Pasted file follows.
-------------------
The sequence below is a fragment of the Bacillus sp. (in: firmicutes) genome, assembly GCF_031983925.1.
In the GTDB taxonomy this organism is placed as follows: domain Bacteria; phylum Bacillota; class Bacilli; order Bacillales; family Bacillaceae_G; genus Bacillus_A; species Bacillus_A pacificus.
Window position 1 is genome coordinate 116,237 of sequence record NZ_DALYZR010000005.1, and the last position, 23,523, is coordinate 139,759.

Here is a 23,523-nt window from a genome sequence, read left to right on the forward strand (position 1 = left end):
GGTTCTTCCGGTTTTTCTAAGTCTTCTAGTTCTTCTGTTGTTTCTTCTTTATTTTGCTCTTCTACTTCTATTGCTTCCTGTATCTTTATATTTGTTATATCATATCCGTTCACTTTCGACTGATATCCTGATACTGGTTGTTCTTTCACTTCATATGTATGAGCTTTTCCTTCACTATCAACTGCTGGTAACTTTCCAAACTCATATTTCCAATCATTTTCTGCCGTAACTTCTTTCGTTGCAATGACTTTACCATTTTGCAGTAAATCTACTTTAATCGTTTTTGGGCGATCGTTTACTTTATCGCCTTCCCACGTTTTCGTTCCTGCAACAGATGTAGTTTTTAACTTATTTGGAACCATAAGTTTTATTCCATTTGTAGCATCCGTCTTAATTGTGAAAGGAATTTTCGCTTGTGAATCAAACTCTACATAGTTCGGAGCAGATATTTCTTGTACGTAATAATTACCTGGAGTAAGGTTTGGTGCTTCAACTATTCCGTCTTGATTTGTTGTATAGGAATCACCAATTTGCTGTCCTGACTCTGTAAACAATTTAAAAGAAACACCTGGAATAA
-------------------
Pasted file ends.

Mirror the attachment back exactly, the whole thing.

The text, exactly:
The sequence below is a fragment of the Bacillus sp. (in: firmicutes) genome, assembly GCF_031983925.1.
In the GTDB taxonomy this organism is placed as follows: domain Bacteria; phylum Bacillota; class Bacilli; order Bacillales; family Bacillaceae_G; genus Bacillus_A; species Bacillus_A pacificus.
Window position 1 is genome coordinate 116,237 of sequence record NZ_DALYZR010000005.1, and the last position, 23,523, is coordinate 139,759.

Here is a 23,523-nt window from a genome sequence, read left to right on the forward strand (position 1 = left end):
GGTTCTTCCGGTTTTTCTAAGTCTTCTAGTTCTTCTGTTGTTTCTTCTTTATTTTGCTCTTCTACTTCTATTGCTTCCTGTATCTTTATATTTGTTATATCATATCCGTTCACTTTCGACTGATATCCTGATACTGGTTGTTCTTTCACTTCATATGTATGAGCTTTTCCTTCACTATCAACTGCTGGTAACTTTCCAAACTCATATTTCCAATCATTTTCTGCCGTAACTTCTTTCGTTGCAATGACTTTACCATTTTGCAGTAAATCTACTTTAATCGTTTTTGGGCGATCGTTTACTTTATCGCCTTCCCACGTTTTCGTTCCTGCAACAGATGTAGTTTTTAACTTATTTGGAACCATAAGTTTTATTCCATTTGTAGCATCCGTCTTAATTGTGAAAGGAATTTTCGCTTGTGAATCAAACTCTACATAGTTCGGAGCAGATATTTCTTGTACGTAATAATTACCTGGAGTAAGGTTTGGTGCTTCAACTATTCCGTCTTGATTTGTTGTATAGGAATCACCAATTTGCTGTCCTGACTCTGTAAACAATTTAAAAGAAACACCTGGAATAA